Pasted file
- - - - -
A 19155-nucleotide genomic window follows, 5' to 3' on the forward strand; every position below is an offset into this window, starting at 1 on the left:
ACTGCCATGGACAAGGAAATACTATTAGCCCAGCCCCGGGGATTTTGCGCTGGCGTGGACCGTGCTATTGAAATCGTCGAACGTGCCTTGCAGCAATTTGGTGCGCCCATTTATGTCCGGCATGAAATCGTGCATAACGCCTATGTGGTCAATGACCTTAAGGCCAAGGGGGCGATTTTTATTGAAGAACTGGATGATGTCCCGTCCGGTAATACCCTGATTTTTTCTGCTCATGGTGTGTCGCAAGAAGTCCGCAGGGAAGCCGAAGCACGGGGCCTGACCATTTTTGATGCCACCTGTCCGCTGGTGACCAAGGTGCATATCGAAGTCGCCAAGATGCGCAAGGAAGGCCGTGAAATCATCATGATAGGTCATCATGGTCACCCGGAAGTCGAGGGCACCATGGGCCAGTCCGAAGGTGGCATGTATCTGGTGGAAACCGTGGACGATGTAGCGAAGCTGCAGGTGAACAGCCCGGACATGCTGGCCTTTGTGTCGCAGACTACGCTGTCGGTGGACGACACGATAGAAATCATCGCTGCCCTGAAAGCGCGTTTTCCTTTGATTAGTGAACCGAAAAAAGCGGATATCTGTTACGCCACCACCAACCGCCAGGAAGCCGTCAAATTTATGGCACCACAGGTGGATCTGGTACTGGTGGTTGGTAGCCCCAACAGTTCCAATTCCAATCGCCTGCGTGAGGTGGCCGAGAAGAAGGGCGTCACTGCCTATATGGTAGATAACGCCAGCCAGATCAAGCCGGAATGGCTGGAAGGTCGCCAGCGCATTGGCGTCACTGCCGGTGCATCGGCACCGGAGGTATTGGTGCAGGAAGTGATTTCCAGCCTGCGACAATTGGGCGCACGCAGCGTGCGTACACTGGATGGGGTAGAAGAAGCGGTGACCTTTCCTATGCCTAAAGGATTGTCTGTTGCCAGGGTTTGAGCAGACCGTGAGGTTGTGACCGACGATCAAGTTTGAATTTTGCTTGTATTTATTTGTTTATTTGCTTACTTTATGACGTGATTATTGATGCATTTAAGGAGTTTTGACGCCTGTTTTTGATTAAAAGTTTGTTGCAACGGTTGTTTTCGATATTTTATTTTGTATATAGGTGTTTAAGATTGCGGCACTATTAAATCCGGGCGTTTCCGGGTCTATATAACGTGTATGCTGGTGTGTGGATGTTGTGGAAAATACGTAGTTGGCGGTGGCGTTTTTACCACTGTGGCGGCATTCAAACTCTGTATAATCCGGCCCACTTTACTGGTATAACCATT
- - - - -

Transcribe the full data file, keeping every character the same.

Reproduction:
A 19155-nucleotide genomic window follows, 5' to 3' on the forward strand; every position below is an offset into this window, starting at 1 on the left:
ACTGCCATGGACAAGGAAATACTATTAGCCCAGCCCCGGGGATTTTGCGCTGGCGTGGACCGTGCTATTGAAATCGTCGAACGTGCCTTGCAGCAATTTGGTGCGCCCATTTATGTCCGGCATGAAATCGTGCATAACGCCTATGTGGTCAATGACCTTAAGGCCAAGGGGGCGATTTTTATTGAAGAACTGGATGATGTCCCGTCCGGTAATACCCTGATTTTTTCTGCTCATGGTGTGTCGCAAGAAGTCCGCAGGGAAGCCGAAGCACGGGGCCTGACCATTTTTGATGCCACCTGTCCGCTGGTGACCAAGGTGCATATCGAAGTCGCCAAGATGCGCAAGGAAGGCCGTGAAATCATCATGATAGGTCATCATGGTCACCCGGAAGTCGAGGGCACCATGGGCCAGTCCGAAGGTGGCATGTATCTGGTGGAAACCGTGGACGATGTAGCGAAGCTGCAGGTGAACAGCCCGGACATGCTGGCCTTTGTGTCGCAGACTACGCTGTCGGTGGACGACACGATAGAAATCATCGCTGCCCTGAAAGCGCGTTTTCCTTTGATTAGTGAACCGAAAAAAGCGGATATCTGTTACGCCACCACCAACCGCCAGGAAGCCGTCAAATTTATGGCACCACAGGTGGATCTGGTACTGGTGGTTGGTAGCCCCAACAGTTCCAATTCCAATCGCCTGCGTGAGGTGGCCGAGAAGAAGGGCGTCACTGCCTATATGGTAGATAACGCCAGCCAGATCAAGCCGGAATGGCTGGAAGGTCGCCAGCGCATTGGCGTCACTGCCGGTGCATCGGCACCGGAGGTATTGGTGCAGGAAGTGATTTCCAGCCTGCGACAATTGGGCGCACGCAGCGTGCGTACACTGGATGGGGTAGAAGAAGCGGTGACCTTTCCTATGCCTAAAGGATTGTCTGTTGCCAGGGTTTGAGCAGACCGTGAGGTTGTGACCGACGATCAAGTTTGAATTTTGCTTGTATTTATTTGTTTATTTGCTTACTTTATGACGTGATTATTGATGCATTTAAGGAGTTTTGACGCCTGTTTTTGATTAAAAGTTTGTTGCAACGGTTGTTTTCGATATTTTATTTTGTATATAGGTGTTTAAGATTGCGGCACTATTAAATCCGGGCGTTTCCGGGTCTATATAACGTGTATGCTGGTGTGTGGATGTTGTGGAAAATACGTAGTTGGCGGTGGCGTTTTTACCACTGTGGCGGCATTCAAACTCTGTATAATCCGGCCCACTTTACTGGTATAACCATT